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       zshroadmap - informal introduction to the zsh manual

       The  Zsh Manual, like the shell itself, is large and often complicated.
       This section of the manual provides some pointers to areas of the shell
       that  are  likely  to  be  of  particular  interest  to  new users, and
       indicates where in the rest of the manual the documentation  is  to  be


       When it starts, the shell reads commands from various files.  These can
       be  created  or  edited  to  customize  the  shell.   See  the  section
       Startup/Shutdown Files in zsh(1).

       If  no  personal  initialization  files  exist  for the current user, a
       function is run to help you change some of the  most  common  settings.
       It  won't  appear  if  your  administrator has disabled the zsh/newuser
       module.  The function is designed to be self-explanatory.  You can  run
       it  by hand with `autoload -Uz zsh-newuser-install; zsh-newuser-install
       -f'.   See  also  the   section   User   Configuration   Functions   in


       Interaction with the shell uses the builtin Zsh Line Editor, ZLE.  This
       is described in detail in zshzle(1).

       The first decision a user must make is whether to use the Emacs  or  Vi
       editing  mode  as  the  keys  for  editing are substantially different.
       Emacs editing mode is probably more natural for beginners  and  can  be
       selected explicitly with the command bindkey -e.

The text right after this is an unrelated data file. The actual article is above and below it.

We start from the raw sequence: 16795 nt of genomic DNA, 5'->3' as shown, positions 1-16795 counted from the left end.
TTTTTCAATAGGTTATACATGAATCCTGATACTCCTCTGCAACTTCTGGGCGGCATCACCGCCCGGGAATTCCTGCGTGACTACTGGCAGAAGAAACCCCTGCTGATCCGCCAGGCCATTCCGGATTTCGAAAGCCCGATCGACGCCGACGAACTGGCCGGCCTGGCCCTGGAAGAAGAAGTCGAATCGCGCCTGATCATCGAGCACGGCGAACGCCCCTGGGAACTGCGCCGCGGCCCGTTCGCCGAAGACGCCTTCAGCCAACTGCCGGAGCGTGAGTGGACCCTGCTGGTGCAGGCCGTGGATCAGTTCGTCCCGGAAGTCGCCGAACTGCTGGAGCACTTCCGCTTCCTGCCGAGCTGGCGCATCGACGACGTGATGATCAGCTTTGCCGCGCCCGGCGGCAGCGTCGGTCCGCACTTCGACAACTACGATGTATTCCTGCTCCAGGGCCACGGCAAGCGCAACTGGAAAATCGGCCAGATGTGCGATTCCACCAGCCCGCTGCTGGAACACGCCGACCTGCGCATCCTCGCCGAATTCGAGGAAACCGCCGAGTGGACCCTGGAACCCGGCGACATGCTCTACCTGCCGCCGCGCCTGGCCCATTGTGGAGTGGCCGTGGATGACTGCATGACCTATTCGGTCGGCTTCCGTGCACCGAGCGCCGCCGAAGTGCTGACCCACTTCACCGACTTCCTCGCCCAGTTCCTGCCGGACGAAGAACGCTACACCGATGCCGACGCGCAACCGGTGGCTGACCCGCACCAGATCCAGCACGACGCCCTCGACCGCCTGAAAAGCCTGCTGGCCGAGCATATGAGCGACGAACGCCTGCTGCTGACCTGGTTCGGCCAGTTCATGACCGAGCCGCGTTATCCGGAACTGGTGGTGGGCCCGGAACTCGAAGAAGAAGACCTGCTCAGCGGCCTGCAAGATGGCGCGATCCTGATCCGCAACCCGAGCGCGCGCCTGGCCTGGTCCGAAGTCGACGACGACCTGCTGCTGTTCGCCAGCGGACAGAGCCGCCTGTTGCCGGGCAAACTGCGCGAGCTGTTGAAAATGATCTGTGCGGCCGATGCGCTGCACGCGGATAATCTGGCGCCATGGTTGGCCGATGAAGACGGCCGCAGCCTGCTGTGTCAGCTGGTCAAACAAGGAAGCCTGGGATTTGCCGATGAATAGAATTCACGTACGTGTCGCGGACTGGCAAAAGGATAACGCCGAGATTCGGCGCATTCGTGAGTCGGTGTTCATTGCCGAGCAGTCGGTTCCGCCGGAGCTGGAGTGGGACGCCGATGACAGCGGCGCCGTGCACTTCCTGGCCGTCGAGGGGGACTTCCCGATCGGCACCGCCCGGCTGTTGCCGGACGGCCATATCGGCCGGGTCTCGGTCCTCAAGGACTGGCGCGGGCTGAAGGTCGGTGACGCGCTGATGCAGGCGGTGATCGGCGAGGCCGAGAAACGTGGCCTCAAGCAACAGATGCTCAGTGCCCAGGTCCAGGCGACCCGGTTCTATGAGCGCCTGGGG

A  history mechanism for retrieving previously typed lines (most simply
       with the Up or Down arrow keys) is available; note that,  unlike  other
       shells,  zsh  will not save these lines when the shell exits unless you
       set appropriate variables, and the number of history lines retained  by
       default  is  quite  small (30 lines).  See the description of the shell
       variables (referred to in the documentation  as  parameters)  HISTFILE,
       HISTSIZE and SAVEHIST in zshparam(1).

       The  shell  now  supports  the  UTF-8 character set (and also others if
       supported  by  the  operating  system).   This  is   (mostly)   handled
       transparently  by  the  shell,  but  the  degree of support in terminal
       emulators is variable.  There is some discussion of this in  the  shell
       FAQ,   .   Note  in  particular  that  for
       combining characters to be handled the option COMBINING_CHARS needs  to
       be  set.   Because the shell is now more sensitive to the definition of
       the character set, note that if you are upgrading from an older version
       of  the  shell  you should ensure that the appropriate variable, either
       LANG (to affect all aspects of the shell's operation) or  LC_CTYPE  (to
       affect  only  the  handling of character sets) is set to an appropriate
       value.  This is true even if you are using a single-byte character  set
       including  extensions  of ASCII such as ISO-8859-1 or ISO-8859-15.  See
       the description of LC_CTYPE in zshparam(1).

       Completion is a feature present in many shells. It allows the  user  to
       type only a part (usually the prefix) of a word and have the shell fill
       in the rest.  The  completion  system  in  zsh  is  programmable.   For
       example,  the shell can be set to complete email addresses in arguments
       to  the  mail  command  from  your   ~/.abook/addressbook;   usernames,
       hostnames,  and  even  remote  paths  in  arguments  to scp, and so on.
       Anything that can be written in or glued together with zsh can  be  the
       source of what the line editor offers as possible completions.

       Zsh  has  two  completion systems, an old, so called compctl completion
       (named after the builtin command that serves as its complete  and  only
       user  interface),  and  a new one, referred to as compsys, organized as
       library of builtin and user-defined functions.  The two systems  differ
       in  their  interface  for  specifying the completion behavior.  The new